Why are Americans in so much pain?



Yahoo News photo Illustration; photos: AP, Getty

Brian Whitfield sat on the floor of his office, back against the wall, gun in hand and a heavy-duty garbage bag nearby. The gun was intended to kill himself. The garbage bag was meant to help whoever had the misfortune of finding him clean up the aftermath. His wife, he assumed. He had contemplated suicide multiple times in the months leading up to this moment, even drawing up a last will and testament. But the day with the gun was the only time he signed and sealed the detailed letter to his wife. It was the first time he actually held the gun in his hand, and it was the first time he considered a garbage bag. He loved a clean house and hated the idea of creating such a mess.

Whitfield says he still can’t pinpoint why he felt so intensely depressed or abandoned in those moments.

The chaos began about five years before, in 2011, when Whitfield visited multiple doctors for pain from knee and back injuries he had sustained while serving in the Marine Corps several years earlier. Despite surgery, the pain had worsened over time. Both Veterans Affairs and private doctors he saw agreed that long-term pain management with opioids was the only way of giving him relief.

The overprescription and pervasive abuse of opioids has become well-worn news, as the nation grapples with millions addicted to both legal and illicit opioid drugs (mostly heroin), which have been the leading cause of accidental death in the U.S. for several years. In 2017, the drugs killed more than 70,000 people — more than any year on record, according to numbers from the Centers for Disease Control and Prevention that were released in December. Overdose deaths in the most recently recorded data were so high that they contributed to a decrease in overall life expectancy in the U.S. for the third year in a row, depressing the average to 78.6 years.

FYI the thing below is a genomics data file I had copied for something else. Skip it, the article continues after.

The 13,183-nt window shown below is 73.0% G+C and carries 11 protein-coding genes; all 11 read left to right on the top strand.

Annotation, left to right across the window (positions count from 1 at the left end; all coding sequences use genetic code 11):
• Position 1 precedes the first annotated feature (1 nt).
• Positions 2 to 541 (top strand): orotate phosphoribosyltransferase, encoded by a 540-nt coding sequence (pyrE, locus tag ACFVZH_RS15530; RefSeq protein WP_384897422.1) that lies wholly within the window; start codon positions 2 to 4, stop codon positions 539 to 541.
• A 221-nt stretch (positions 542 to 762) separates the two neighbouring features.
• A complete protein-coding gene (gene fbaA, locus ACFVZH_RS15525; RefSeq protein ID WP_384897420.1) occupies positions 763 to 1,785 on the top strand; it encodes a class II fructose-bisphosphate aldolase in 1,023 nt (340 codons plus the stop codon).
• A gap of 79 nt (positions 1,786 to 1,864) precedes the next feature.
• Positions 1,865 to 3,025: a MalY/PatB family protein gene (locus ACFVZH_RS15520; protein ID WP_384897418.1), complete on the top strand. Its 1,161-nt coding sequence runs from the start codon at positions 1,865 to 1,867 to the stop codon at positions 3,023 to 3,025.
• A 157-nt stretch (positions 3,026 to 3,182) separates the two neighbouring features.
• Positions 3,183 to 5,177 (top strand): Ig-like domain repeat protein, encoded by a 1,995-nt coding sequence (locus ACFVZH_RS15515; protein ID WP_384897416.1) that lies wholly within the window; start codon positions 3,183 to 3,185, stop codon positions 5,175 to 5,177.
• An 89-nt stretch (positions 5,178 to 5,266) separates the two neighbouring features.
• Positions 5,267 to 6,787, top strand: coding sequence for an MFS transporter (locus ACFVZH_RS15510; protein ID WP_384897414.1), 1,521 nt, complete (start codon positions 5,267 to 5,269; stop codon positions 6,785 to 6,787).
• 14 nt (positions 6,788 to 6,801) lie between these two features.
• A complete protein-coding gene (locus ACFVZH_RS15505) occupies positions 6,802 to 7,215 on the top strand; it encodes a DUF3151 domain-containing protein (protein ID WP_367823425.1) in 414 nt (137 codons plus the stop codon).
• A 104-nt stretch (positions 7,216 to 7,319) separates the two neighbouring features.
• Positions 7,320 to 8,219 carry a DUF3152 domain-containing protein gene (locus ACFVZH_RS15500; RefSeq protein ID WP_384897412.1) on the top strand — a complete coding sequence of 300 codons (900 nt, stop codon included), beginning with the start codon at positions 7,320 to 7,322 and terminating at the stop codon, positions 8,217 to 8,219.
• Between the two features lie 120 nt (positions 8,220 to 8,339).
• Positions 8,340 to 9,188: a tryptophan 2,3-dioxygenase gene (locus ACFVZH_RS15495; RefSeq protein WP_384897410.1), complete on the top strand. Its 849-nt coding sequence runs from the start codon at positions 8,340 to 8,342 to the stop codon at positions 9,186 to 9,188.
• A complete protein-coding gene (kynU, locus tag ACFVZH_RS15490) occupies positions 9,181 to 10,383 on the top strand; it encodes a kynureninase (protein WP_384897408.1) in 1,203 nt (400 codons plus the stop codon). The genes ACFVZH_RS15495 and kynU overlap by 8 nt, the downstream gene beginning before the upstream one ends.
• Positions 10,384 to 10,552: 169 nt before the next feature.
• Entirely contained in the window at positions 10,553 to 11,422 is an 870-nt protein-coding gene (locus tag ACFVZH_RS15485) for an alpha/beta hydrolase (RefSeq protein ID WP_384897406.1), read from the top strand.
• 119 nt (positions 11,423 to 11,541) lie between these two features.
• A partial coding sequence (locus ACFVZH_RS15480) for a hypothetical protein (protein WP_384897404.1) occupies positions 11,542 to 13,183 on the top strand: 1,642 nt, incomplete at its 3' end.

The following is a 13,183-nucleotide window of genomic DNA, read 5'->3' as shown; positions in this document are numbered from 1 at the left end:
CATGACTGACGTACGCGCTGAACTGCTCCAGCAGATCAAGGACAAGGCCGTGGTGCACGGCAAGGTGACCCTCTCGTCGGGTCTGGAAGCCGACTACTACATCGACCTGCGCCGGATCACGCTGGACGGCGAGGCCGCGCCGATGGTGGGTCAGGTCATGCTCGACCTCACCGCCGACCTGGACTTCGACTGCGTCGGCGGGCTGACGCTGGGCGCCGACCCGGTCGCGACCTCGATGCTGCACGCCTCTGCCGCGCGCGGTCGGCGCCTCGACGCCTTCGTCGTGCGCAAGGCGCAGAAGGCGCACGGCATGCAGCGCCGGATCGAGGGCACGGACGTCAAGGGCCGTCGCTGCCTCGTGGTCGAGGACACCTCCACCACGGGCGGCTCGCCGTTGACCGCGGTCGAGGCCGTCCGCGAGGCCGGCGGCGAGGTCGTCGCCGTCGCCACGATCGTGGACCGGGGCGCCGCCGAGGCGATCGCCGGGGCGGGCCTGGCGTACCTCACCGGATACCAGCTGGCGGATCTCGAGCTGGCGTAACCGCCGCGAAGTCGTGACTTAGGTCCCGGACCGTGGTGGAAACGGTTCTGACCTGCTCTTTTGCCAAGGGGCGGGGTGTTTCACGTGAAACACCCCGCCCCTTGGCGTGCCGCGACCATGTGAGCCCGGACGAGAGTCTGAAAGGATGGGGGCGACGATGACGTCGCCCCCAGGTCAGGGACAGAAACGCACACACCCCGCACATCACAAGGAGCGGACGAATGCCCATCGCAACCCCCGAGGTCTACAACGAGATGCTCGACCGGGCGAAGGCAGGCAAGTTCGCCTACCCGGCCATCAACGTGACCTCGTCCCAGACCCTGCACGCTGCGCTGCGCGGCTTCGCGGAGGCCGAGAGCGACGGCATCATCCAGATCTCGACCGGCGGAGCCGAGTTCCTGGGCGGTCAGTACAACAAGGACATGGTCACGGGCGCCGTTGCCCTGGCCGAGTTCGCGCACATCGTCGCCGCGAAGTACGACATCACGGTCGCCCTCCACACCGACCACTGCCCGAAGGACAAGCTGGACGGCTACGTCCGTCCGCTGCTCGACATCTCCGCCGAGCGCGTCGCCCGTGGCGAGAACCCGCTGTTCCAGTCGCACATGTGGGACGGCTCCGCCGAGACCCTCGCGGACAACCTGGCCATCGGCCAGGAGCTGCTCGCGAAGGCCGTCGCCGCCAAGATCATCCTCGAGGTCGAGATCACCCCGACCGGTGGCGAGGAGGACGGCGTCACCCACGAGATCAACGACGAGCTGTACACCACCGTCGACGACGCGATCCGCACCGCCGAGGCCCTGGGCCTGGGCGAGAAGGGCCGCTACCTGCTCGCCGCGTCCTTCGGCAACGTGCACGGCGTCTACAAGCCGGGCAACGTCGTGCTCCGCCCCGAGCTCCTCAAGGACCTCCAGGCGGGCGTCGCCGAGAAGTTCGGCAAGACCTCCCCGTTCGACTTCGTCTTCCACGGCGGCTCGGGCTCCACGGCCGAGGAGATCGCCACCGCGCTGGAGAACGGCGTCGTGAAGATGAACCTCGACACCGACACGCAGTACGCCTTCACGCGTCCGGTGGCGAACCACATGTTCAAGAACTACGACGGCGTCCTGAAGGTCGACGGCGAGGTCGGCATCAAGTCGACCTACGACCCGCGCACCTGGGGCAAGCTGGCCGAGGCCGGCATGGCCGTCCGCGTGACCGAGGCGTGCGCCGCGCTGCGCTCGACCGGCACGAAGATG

Despite being aware of the addictive properties of the drugs, Whitfield says he felt little hesitation about taking the medication. He read the required pamphlets of information about side effects and risks, and signed the form acknowledging and accepting them. Becoming dependent on the drugs, he says, was something that “would never happen to me.” After signing the forms, Whitfield says the risks of addiction were never mentioned again by doctors.

The opioid epidemic is a uniquely American problem. Americans consume a disproportionate share of opioids, about 30 percent of world production although the U.S. has less than 5 percent of the global population. The question becomes: Why are Americans in so much pain?


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